It has been an interesting few days.
Creating the archive of Geocities content from the Archive Team’s collection took my machine roughly 10 days to compress. The resultant collection of .7z files is 642 gigabytes, expanding out to 909 gigabytes. Then I began creating the actual .torrent file, which is merely a collection of pointers to the files that trackers and clients use. This took 13 hours, and I had to do it twice: it turns out the default “piece size” is 256k, this sent the machine up into the 2 million plus “pieces” and a LOT of clients do not like getting two million entries in anything. Rejiggering to 16mb “pieces” did the trick. But it still took another 13 hours.
A few of us in the Archive Team IRC channel did some testing, and we’re off on a roll. The swarm has been in the hundreds range since.
I’ve been sending out e-mails about the torrent existing over the past week to the over 800 people who requested to be notified. This slow rollout isn’t because I think the torrent can’t handle it – it’s just that Gmail is not as easy to run little scripts against collections of mail to extract a mailing list. So there’s a little copy-paste action going on and I am not going to do that full time. A few hundred of those folks have gotten notified and I’ll probably be done with the full list shortly.
And then came the press.
So, I’m going to punch the press in the whizzer for a paragraph or two.
The whole point of this exercise was to gain attention to the issues and cause that Archive Team is involved in: preserving digital heritage and lambasting entities/companies that treat user-generated content like so much trash. I think the issue transcends anything I’m mucking around with and represents a real and vital issue as more of life moves online. By boiling things into “Geocities as a Torrent”, attention was sought, attention was got. But along the way, I’ve gotten another taste for contemporary news-gathering and the stratification of quality is getting ridiculous.
On the one hand, I’ve got reporters like Ken Gagne of Computer World and Lauren Schenkman of Science Magazine who have contacted me, spoken to me on the phone, and then gone off and gotten related individuals on the phone or e-mail to discuss the issues. They’re doing this with pretty fast turnaround. And I guarantee I’m probably a tad spoiled by reporters like Stacy Schiff, who spoke to me for hours to get background on her excellent Wikipedia article, or Kim Zetter, who shows that you can write an informative article without being fawning.
And then come the slightly-slapdash ones, who write articles using my one weblog post as their source, but then go off to find some additional illustration. Not really great, but then again these are newish organizations not really interested in a whole lot of standards when it comes to telling the stories. Pleasant surprise should occur when they get things right. (For example, a lot of places wrote that the torrent is 900gb and will expand out to terabytes, something nowhere in anything I’ve written.)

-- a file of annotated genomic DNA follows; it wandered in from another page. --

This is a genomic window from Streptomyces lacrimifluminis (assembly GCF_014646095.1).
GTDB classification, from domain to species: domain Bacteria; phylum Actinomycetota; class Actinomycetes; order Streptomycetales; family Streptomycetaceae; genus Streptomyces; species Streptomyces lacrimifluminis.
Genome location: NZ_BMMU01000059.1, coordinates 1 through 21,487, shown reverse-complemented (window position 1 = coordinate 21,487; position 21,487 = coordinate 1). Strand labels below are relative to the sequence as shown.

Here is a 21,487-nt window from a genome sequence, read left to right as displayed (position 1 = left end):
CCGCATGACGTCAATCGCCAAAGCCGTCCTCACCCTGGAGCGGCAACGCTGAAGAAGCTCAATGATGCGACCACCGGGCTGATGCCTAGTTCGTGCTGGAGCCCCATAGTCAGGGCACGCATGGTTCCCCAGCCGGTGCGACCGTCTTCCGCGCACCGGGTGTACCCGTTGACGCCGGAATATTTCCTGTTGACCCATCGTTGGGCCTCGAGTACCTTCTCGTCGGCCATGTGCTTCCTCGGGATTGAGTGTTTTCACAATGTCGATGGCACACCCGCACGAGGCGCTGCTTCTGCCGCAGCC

One that made me go off the rails was this article in PC Magazine, which was written by Sara Yin and had the name of an employer I had quit 10 years ago and spelled the name of that employer wrong – ignored the original weblog post about this and never contacted me once. So I made a little noise about it, got a few buttercups up in arms that I’d be so mean, and ultimately got a few additional insights into perceptions of my personality.
Oh, sure, PC Magazine made a correction, but not before it got syndicated to hell, with the wrong information baked in. And the corrections do not follow. It was especially galling as PC Magazine was an entity that I was reading like a bible in my teens, even submitting software for their new PC Disk Magazine subsidiary because I thought it was such a point of pride to be in its pages. Well, obviously not anymore – now they have crap farmers using the first three google links to write inaccurate stories and still calling themselves “reporters” in a land with people with Schiff and Schenkman. For shame.
There have been some amusing podcasts mentioning the situation, for example Infosec Daily has the story at the end and Dan Misener did a recorded interview with me that was so much fun and got the message across so clearly that it’s actually included in the torrent. Even This Week In Tech mentioned the event, comparing it to zombies and yelling “BRAAIIIIINS” and hey, whatever works for you.
Right now, there’s only one seed machine, but I am duping the archive over to a portable drive, and a number individuals and organizations are mailing me hard drives to get copies to seed as well. So anyone going on seeing that the top seeds are “merely” at 8 percent or some lower number, that torrent is about to speed up dramatically.
I’m glad the word got out about this. Even if people choose not to download the data (and come on, this is a hell of a lot of data), they remembered Geocities one last time, and remembered what Yahoo did. Maybe that’ll change something down the road.
So there we go. One last thing – another Geocities archiving project, Reocities, was done by Jacques Mattheij, who is such an awesome dude and so perfect as a counterpart to what Archive Team is doing, I hereby call out some tech conference to bring us both in for a panel. We will fucking kill the room, I guarantee it! Kick out some lame “how to distribute your blah” speech and give us 90 minutes. Trust me. Get on that.
Oh, and PS: I put all of my Geocities archive on this:
Was it really that hard to keep around, Yahoo?
Categorised as: computer history
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